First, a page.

Given that Piscataquis County is one of the poorest in Maine, it may not seem surprising that the county and its economic development team would be unable to afford legal representation in the long and technical hearing process involving the largest development project ever proposed in the state.
And given that Plum Creek is the nation's largest private landowner, it's not surprising that the company would be capable of spreading money around to support such a major project. Thomas Kittredge, Executive Director of the Piscataquis County Economic Development Council says his group accepted a grant worth more than $75,000 from Plum Creek.
"We wanted to be involved in this process," Kittredge says. "We thought it was important because it was an economic growth issue. We didn't have a dedicated budget for legal expenses. We felt it was not a good use of Piscataquis County tax dollars to pay for legal expenses and so this is what our group felt was the appropriate way to go about doing it."
What is unusual to Hillary Lister of the Native Forest Network, however, is that such payments were only recently disclosed. In fact, she says, questions about Plum Creek's financial support for local groups were raised many times during the LURC proceedings, but she says none of the groups acknowledged that they were receiving money from Plum Creek.
"At one point there was a panel that had representatives from Piscataquis County and Somerset County Economic Development Councils on them and the question was asked to the whole panel whether any of them were receiving funding from Plum Creek. Only two panelists responded. One said, 'No.' And one said, 'Not, that I know of,'" Lister says.
In addition to the Piscataquis County Economic Development Council, the Maine State Chamber of Commerce has also acknowledged receiving tens of thousands of dollars from Plum Creek for its support and participation in the months-long LURC hearing process.
Chamber President Dana Connors says his group approached Plum Creek about getting assistance when it became clear that it would cost the Chamber more than it had budgeted for the cause. Connors says he can't recall exactly how much Plum Creek contributed for his own time and for attorneys' fees, but he estimated that it was more than $75,000.
"We defend our members. We take on causes and efforts on behalf of the business community and we do that with pride. And in this instance, because of the extended litigation that was involved, because of the importance for the organization to stand up in defense of an effort that we believe very strongly in - that this was not an ordinary case and this was something that would have exceeded our line item - this went well beyond that," Connors says.
Other supporters that received money from Plum Creek to take part in the LURC Process: The Maine Snowmobile Association and the Professional Logging Contractors of Maine.
For its part, Plum Creek is standing by its practice of providing financial assistance. Kathy Budinick is a company spokesperson.
"Many of the established supporters of our plan were willing to invest their time to demonstrate their support of the plan and Plum Creek really appreciated that, but we also recognize that for some, there were costs associated with showing that support so we assisted some groups with some financial support in order for them to show their support during the process. With respect to costs associated with the project, we regard those as proprietary," Budinick says.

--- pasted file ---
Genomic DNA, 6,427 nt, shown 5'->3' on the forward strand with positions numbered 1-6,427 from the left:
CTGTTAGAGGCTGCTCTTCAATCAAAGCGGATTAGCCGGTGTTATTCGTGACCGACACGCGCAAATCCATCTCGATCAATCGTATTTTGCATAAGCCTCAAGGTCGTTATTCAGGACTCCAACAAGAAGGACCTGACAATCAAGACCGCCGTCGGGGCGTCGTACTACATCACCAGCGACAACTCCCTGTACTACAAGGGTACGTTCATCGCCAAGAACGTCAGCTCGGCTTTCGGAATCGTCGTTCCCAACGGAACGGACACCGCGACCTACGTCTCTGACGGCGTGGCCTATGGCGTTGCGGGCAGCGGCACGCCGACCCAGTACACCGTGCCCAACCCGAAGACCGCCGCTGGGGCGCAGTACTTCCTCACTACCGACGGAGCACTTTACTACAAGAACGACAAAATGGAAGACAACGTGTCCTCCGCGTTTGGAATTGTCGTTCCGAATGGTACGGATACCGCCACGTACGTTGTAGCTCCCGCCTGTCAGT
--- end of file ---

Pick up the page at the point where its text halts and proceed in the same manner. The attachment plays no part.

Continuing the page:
Budinick won't say how much Plum Creek spent, or how many groups it helped. But she acknowledges that the company has also paid $1.7 million to LURC to defray the costs of the proceedings over the past five years.
LURC's Director Catherine Carroll says the Legislature gave her agency the ability to assess processing fees for projects considered to be extraordinary in scope. "So over the years the staff assessed processing fees to Plum Creek and once the commission made a decision any monies that were unspent would go back to Plum Creek."
Carroll says, generally speaking, the fees do not cover staff salaries but instead involve paying consultants, legal fees and miscellaneous expenses for public hearings. Cathy Johnson of the Natural Resources Council of Maine says she was aware that LURC had received money, but was surprised to learn just how much. Johnson says there were about 30 intervenors in the LURC proceeding. The majority - about 20 of them - were supporters of Plum Creek's plan. NRCM was not.
And even though the LURC process is over Johnson says she now has more questions. "One of the issues that LURC considers when considering an application is the level of public support, and I think that having the applicant pay to have people come in and testify in a particular way raises some real questions about the process and it's something the Attorney General's office may need to look into."
Assistant Attorney General Jerry Reid, who represents LURC, declined to comment for this story. The NRCM is one of several environmental groups that is challenging LURC's approval of the Plum Creek plan in court. The Piscataquis County Economic Development Council has signaled that it may want to defend LURC's decision in that proceeding as well.
But Thomas Kittredge says doing so will require more financial support from Plum Creek. One group that declined to solicit or accept money from Plum Creek is the town of Greenville on the edge of Moosehead Lake. Town Manager John Simko says his members were divided over the project.